Growing Evidence for Cannabidiol to Treat Lennox Gastaut Syndrome and Dravet Syndrome
Results of a phase 3 clinical trial comparing adjunctive treatment with cannabidiol (CBD) (Epidiolex; GW Pharmaceuticals/Greenwich Biosciences, Carlsbad, CA) to placebo showed that adding oral CBD to treatment of patients with refractory Lennox-Gastaut syndrome significantly reduced the frequency of drop seizures by as much as 41.9% compared to a 17.2% drop achieved with placebo (P = .005). (N Engl J Med 2018; 378:1888-1897.)
The oral CBD produced by GW Pharmaceutical/Greenwich Biosciences is very carefully manufactured in a controlled, standardized way to produce a medicine that physicians and patients can be assured is the same every single time a dose is delivered. It is pharmaceutical-grade formulation of highly purified CBD, which does not produce the cognitive effects, or high, associated with medical marijuana and other cannabis products. Importantly, this formulation is made under rigorous drug safety standards, and the effects of this compound cannot be extrapolated to other noncontrolled products, particularly other cannabinoid oils of unknown composition and dose. Information to help differentiate FDA-approved cannabis derivatives and those in clinical trials from medical marijuana is available at www.cannabinoidclinical.com.
The study randomized 225 patients with refractory LGS to 1 of 3 groups: CBD oral solution (10 mg/kg/d, n = 73 or 20 mg/kg/day, n = 76) or placebo (n = 76). Participant’s mean age was 16 years and subjects had previously tried and discontinued an average of 6 other antiepileptic drugs (AEDs) and were currently taking an average of 3 AEDs to which the cannabidiol or placebo were added. The baseline seizure frequency was measured for 4 weeks prior to a 14-week treatment, which included an initial 2-week dose escalation period.
Sensitivity analyses confirmed that the treatment effect of CBD was established during the first month of treatment (post-titration) and sustained over the entire treatment period. Patients taking CBD had a 41.9% (20 mg/kg/day, P = .005) or 37.2% decrease (P = .002) in seizure frequency compared to a 17.2% decrease for those who were given placebo. Patients and caregivers for those treated with CBD reported more improvement on subjective impression of change questionnaires compared to placebo (P < .05 for both doses).
Results for the use of CBD oral solution to treat seizures associated with Dravet syndrome have been previously reported (N Engl J Med 2017; 376:2011-2020.), with patients taking 20 mg per kg per day experiencing a 39% drop in seizure frequency compared to a 13% drop experienced by those taking placebo.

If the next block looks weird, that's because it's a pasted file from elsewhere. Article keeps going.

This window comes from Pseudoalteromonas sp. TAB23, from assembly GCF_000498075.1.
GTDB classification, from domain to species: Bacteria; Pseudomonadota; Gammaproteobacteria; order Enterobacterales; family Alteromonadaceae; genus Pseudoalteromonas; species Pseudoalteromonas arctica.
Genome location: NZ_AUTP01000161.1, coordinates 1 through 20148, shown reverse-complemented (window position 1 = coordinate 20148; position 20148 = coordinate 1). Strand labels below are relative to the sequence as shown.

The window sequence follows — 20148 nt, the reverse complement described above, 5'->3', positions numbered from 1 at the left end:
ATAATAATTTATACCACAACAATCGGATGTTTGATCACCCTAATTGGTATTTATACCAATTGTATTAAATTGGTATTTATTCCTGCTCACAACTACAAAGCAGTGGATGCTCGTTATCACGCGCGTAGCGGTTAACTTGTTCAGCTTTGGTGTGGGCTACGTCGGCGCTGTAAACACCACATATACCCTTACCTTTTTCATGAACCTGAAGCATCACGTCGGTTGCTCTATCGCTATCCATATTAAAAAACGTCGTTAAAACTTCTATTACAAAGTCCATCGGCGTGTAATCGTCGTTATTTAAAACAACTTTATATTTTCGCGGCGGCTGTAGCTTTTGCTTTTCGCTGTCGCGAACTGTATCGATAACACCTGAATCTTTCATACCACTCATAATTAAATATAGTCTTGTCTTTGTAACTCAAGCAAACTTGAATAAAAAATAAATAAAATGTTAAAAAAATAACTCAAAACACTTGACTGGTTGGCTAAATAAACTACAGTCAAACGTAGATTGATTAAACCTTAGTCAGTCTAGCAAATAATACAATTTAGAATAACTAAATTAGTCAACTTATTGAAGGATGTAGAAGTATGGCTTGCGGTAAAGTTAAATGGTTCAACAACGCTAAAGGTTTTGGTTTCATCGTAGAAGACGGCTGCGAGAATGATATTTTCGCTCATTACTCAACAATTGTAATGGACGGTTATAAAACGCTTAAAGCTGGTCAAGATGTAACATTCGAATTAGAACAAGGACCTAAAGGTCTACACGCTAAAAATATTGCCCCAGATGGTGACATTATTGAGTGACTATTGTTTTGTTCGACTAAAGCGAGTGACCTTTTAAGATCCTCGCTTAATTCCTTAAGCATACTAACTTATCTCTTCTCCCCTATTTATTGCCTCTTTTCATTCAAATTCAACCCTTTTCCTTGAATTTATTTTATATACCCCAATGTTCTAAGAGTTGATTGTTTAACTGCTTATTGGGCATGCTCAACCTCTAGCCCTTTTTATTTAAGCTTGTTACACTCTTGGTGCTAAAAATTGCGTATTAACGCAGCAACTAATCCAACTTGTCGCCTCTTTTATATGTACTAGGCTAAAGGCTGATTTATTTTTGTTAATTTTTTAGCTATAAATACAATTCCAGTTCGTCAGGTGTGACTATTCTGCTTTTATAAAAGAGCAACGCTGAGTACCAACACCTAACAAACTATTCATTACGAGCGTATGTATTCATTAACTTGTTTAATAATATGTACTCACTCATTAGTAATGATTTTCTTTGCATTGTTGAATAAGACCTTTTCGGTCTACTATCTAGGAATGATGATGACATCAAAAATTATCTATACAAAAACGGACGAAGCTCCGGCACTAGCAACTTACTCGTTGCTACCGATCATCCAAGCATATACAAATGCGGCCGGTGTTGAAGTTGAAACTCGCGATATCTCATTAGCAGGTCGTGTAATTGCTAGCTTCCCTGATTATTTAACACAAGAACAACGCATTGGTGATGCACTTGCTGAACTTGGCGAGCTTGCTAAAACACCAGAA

CBD oral solution has been generally well tolerated in both trials, and adverse effects of note included somnolence, decreased appetite, diarrhea, upper respiratory infection, pyrexia, vomiting, and nasopharyngitis. Although status epilepticus occurred, it was not deemed treatment related. Elevation of liver transaminase but not bilirubin levels sometimes occurred, most commonly in patients taking the higher dose and valproate and was dose-related and reversible. Several ongoing safety study results were presented at the 2018 American Academy of Neurology (AAN) meeting and showed similar safety results over longer periods. CBD has also been shown to have lower potential for abuse than other schedule III and IV drugs.
Timetable for Approval
A New Drug Application (NDA) for use of CBD oral solution to treat seizures associated with LGS and Dravet syndrome was accepted by the Food and Drug Administration (FDA) for priority review in December 2017, and unanimously recommended for approval by the Peripheral and Central Nervous System Drugs Advisory Committee of the FDA, and a goal date for FDA decision of June 27, 2018 has been set. If approved, CBD is expected to be available by prescription in the second half of 2018.
If approved, CBD will be the first drug approved for treatment of seizures associated with Dravet syndrome. It will also be the first FDA-approved formulation of cannabidiol and the first prescription medicine derived from the cannabis plant. Cannabis-derived medicines are also being studied to treat other refractory epilepsies, communication and behavioral difficulties of people with autism, and potential uses for helping persons with intellectual disabilities, spasticity associated with multiple sclerosis, and cancer.
Justin Gover, GW’s Chief Executive Officer stated, “We are passionate believers in the potential of cannabinoids to be a source of a range of novel prescription medicines. The evidence for efficacy and safety of Epidiolex in treating LGS and Dravet syndrome supports that. We look forward to a decision from the FDA in late June.”
"Positive study results, such as these, offer much needed hope for patients and their families living with this debilitating condition," said Christina San Inocencio, Executive Director of the Lennox-Gastaut Syndrome Foundation. "New options are desperately needed and the LGS community is very excited about the potential of cannabidiol as a new, differentiated treatment option for patients for whom current treatments have failed to provide adequate benefit.”